On May 20, the Supreme Court handed down a ruling that gave federal agencies increased deference as to their own scope of authority at the expense of Congress. It was only the latest win, law professor Jonathan Turley wrote in the Washington Post later that week, for the “fourth branch” of the federal government, “an administrative state of sprawling departments and agencies that govern with increasing autonomy and decreasing transparency.”
We often talk about the growth of the federal government and especially the bureaucracy associated with it, and those topics are getting even more attention as the IRS scandal develops. But Turley put his argument in numbers: according to one study, “in 2007, Congress enacted 138 public laws, while federal agencies finalized 2,926 rules, including 61 major regulations.” With the growth of the state came the creation of administrative courts tied to agencies to relieve the judiciary of regulatory cases. As a result, Turley writes, “a citizen is 10 times more likely to be tried by an agency than by an actual court.”
It’s easy to understand why agencies of the administrative state behave as if they are above the law: in many cases, they very nearly are. They have put themselves (often with lazy congressional collusion) beyond the oversight of the other branches of government. They are unelected, and therefore unaccountable–and in many cases their employees are impossible to fire. But beyond the abuse of power and undemocratic nature of this “fourth branch” are the costs. Taxpayers are on the hook for the generous salaries and lavish benefits of corrupt and incompetent bureaucrats. But they are also, as Niall Ferguson writes today in the Wall Street Journal in discussing a new study from the Competitive Enterprise Institute, paying the compliance costs.
Though Ferguson writes that “final rules” emanating from the regulatory state in the last decade “have outnumbered laws passed by Congress 223 to 1,” that number seems slightly misleading if only because some congressional laws (alas, too many) create via the democratic process multiple new regulations or the necessary regulatory authority. Nonetheless, Ferguson writes:
The cost of all this, Mr. Crews estimates, is $1.8 trillion annually—that’s on top of the federal government’s $3.5 trillion in outlays, so it is equivalent to an invisible 65% surcharge on your federal taxes, or nearly 12% of GDP. Especially invidious is the fact that the costs of regulation for small businesses (those with fewer than 20 employees) are 36% higher per employee than they are for bigger firms.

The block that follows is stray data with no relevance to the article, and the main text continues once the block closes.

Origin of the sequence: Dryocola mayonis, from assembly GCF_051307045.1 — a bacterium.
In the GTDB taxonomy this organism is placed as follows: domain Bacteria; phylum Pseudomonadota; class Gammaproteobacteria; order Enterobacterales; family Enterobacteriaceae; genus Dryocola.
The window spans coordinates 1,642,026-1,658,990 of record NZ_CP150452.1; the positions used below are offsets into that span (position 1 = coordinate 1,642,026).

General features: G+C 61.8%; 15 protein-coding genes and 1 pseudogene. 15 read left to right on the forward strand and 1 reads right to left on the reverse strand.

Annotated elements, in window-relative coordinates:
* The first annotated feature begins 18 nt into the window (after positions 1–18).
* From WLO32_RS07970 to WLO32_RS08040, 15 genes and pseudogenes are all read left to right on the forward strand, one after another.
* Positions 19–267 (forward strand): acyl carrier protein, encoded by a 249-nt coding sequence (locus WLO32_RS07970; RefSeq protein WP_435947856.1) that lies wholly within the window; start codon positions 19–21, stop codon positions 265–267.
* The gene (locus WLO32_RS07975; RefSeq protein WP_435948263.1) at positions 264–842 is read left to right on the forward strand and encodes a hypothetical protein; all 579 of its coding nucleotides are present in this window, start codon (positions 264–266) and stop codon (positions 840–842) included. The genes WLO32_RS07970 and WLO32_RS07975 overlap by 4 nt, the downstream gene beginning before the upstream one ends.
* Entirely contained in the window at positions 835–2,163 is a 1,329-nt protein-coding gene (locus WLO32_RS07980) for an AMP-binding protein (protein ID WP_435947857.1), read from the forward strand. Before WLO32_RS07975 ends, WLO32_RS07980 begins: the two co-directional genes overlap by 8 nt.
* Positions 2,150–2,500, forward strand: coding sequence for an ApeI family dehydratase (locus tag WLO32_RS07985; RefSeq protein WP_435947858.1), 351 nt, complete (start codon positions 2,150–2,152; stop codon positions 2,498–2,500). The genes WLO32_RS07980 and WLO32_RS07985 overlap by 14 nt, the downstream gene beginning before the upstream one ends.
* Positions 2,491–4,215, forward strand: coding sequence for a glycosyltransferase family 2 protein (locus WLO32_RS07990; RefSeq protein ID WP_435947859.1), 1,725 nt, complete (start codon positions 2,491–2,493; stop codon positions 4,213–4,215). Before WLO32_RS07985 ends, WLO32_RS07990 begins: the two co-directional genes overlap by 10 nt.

Next year’s big treat will be the implementation of the Affordable Care Act, something every small business in the country must be looking forward to with eager anticipation. Then, as Sen. Rob Portman (R., Ohio) warned readers on this page 10 months ago, there’s also the Labor Department’s new fiduciary rule, which will increase the cost of retirement planning for middle-class workers; the EPA’s new Ozone Rule, which will impose up to $90 billion in yearly costs on American manufacturers; and the Department of Transportation’s Rear-View Camera Rule. That’s so you never have to turn your head around when backing up.
Ferguson ties the growth of the regulatory state to the concurrent decline in “American associational life,” that essential communal space between government and the individual.
The existence of a stable federal bureaucracy has its advantages–to a point. It enables the government to retain institutional memory and train and prepare its workers to ensure that each new Congress and presidential administration is not starting the project of American governance from scratch. The frustrating inability to clean house when faced with institutional decay can also protect against partisan witch hunts or the accumulation of too much power within any one administration.
But it requires a durable system of transparency, oversight, and accountability or it will insulate itself from the trappings of democracy and do what all bureaucracies do instinctively if not consciously (though often both): act in service to its own perpetuation. That means problems will go deliberately unsolved and a defensive paranoia will seep into the system. The IRS’s targeting of groups named after the most famous antitax protest in American history is a pristine example of this kind of bureaucratic self-preservation that is so corrosive to the authority, credibility and, most important, balance of power represented by the three federal branches it has too often supplanted.